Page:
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Maybe Re-Signing Kyle Schwarber Would Have Been a Good Idea

Schwarber wouldn’t have solved all of the Red Sox’s problems, but he would have addressed some critical ones.

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2022 Gatorade All-Star Workout Day Photo by Maddie Malhotra/Boston Red Sox/Getty Images

The National League Championship Series started on Tuesday with two relatively unlikely contestants: the Philadelphia Phillies and the San Diego Padres. That’s not to say neither team deserves to be there, but entering the playoffs, it seemed like you could pencil some combination of the Mets, Dodgers and Atlanta into this part of the bracket. But the Wild Card Padres were unimpressed by their longtime bullies in Los Angeles and the Wild Card Phillies told Atlanta that back-to-back titles wasn’t happening.

The Phillies’ deep run in the postseason has been particularly intriguing, as they fired Joe Girardi as their manager fewer than 60 games into the season when they were comfortably below .500. Even though they resurrected their campaign from there under Rob Thomson, they still needed the expanded playoff format to get into the dance, earning the fifth of six Wild Card spots to return to the postseason after quite a lengthy absence.

While this magical run in Philly has been fun to watch for objective observers, you may be wondering why we’re talking about it on this site, which is supposed to be dedicated to Red Sox baseball. Sure, we could talk about how Dave Dombrowski has done it again, using the power of the checkbook to lead a team to postseason glory, something he executed to perfection in 2018 during his tenure with the Red Sox. While that parallel is certainly interesting, there is another former Red Sox pal who warrants a bit more discussion: Kyle Schwarber.

Schwarber has plenty of experience with unlikely and historical playoff runs, specifically as a member of the Chicago Cubs, who, you might have heard, hadn’t won a World Series in more than a century when they finally took home the trophy in 2016. But Schwarber also helped lead the Red Sox on a somewhat surprising sprint into the postseason last year after being traded from Washington to Boston. By the time Schwarber was sent to the Red Sox, they were no longer shocking the world, of course, having been sitting in first place for more than a month on the day they acquired Schwarber. However, a year earlier, they had come in last in the American League East, making 2021’s march to the American League Championship Series quite the turnaround.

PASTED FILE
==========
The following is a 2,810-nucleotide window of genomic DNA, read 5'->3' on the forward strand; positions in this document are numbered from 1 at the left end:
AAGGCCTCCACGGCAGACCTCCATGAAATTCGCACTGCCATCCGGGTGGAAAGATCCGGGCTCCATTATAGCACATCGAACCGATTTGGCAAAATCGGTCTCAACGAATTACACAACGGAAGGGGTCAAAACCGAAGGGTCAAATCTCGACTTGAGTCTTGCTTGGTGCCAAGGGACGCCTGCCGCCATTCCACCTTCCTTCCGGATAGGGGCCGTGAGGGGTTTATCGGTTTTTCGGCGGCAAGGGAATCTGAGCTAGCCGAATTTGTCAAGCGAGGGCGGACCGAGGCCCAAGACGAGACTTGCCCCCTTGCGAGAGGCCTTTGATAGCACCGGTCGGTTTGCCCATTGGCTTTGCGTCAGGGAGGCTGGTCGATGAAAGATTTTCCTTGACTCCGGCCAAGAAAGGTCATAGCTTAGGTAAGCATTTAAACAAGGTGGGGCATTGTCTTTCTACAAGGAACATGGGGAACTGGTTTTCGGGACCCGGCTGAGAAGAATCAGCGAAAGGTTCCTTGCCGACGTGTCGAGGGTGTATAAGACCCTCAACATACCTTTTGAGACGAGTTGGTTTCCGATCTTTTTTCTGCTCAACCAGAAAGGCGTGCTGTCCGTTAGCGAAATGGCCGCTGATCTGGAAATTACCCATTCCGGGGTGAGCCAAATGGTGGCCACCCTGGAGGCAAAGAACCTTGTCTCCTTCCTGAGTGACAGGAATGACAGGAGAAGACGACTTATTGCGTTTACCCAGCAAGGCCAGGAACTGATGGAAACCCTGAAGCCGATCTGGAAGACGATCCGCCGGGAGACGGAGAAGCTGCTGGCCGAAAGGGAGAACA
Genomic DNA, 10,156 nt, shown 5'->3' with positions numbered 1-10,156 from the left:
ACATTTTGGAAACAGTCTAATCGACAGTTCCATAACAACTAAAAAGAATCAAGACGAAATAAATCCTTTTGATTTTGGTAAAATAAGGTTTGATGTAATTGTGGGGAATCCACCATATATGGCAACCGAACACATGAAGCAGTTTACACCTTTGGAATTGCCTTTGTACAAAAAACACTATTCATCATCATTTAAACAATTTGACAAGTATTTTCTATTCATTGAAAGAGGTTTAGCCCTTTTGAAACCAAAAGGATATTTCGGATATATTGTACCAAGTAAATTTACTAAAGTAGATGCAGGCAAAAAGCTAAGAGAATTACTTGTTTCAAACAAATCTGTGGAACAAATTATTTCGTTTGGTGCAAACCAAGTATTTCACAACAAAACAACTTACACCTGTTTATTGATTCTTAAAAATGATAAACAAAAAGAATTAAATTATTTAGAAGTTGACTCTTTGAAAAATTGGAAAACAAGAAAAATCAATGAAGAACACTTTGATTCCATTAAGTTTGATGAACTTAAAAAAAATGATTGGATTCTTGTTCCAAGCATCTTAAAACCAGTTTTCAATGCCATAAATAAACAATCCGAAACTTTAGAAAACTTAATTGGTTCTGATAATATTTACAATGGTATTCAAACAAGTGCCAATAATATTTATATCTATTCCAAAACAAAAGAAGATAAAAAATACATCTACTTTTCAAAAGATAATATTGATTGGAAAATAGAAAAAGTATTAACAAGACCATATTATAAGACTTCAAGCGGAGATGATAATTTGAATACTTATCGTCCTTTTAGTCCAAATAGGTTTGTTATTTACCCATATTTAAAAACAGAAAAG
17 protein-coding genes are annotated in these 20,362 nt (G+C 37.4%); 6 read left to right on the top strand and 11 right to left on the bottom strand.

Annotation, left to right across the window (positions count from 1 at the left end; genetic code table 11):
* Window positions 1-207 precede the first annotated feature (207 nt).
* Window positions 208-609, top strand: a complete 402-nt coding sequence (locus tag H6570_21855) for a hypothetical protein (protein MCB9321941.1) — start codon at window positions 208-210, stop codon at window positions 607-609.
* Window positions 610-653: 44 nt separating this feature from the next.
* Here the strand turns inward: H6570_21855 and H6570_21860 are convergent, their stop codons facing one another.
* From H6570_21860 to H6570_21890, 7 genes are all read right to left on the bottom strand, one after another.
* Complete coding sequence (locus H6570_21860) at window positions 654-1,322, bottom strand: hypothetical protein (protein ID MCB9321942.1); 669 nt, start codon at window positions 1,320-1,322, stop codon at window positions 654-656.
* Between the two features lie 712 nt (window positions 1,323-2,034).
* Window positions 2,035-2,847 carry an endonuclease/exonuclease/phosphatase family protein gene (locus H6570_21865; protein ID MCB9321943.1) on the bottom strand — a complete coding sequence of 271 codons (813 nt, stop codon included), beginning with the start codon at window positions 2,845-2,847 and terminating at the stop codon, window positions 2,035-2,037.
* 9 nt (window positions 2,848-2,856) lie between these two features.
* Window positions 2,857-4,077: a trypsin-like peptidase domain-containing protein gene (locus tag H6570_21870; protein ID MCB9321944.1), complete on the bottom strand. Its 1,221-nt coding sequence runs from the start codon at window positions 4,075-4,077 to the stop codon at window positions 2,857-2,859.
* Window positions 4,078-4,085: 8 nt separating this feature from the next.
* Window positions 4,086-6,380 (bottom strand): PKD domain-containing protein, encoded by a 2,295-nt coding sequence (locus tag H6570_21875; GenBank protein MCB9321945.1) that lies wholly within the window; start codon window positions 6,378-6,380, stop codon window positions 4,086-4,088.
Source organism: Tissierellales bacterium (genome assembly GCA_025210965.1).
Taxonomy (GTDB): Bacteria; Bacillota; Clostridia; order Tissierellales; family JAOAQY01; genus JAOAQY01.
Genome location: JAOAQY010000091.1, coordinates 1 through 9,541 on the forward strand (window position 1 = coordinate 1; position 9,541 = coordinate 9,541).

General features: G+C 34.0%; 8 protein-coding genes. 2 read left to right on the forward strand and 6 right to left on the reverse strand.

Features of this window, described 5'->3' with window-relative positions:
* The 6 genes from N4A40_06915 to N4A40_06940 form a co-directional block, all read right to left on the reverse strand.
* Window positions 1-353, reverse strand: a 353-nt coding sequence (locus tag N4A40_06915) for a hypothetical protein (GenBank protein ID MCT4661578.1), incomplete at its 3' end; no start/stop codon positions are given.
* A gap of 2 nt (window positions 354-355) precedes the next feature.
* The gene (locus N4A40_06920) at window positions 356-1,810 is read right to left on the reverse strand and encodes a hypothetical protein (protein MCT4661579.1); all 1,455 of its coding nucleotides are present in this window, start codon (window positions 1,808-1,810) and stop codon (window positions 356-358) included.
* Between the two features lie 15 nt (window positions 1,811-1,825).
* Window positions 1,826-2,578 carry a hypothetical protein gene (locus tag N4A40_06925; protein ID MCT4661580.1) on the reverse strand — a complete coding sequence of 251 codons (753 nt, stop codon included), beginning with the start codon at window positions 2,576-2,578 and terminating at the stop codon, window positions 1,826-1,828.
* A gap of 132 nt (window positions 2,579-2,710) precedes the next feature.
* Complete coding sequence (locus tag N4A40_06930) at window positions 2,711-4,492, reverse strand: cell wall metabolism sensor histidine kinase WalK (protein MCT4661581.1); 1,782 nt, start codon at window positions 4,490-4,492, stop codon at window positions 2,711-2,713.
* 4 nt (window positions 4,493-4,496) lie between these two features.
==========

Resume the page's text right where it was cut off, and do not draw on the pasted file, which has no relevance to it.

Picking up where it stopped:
The Red Sox didn’t go any further than the ALCS last year, but they likely wouldn’t have managed to hang onto a playoff spot in the first place without Schwarber, as he had a 160 wRC+ in 168 plate appearances following the trade from the Cubs. That meant when the offseason came and Schwarber entered free agency, there was plenty of speculation about whether the Red Sox would bring him back. Obviously, that didn’t happen, as Schwarber inked a four-year deal worth nearly $80 million to play in Philadelphia, but with the benefit hindsight, the Red Sox may regret letting him get away.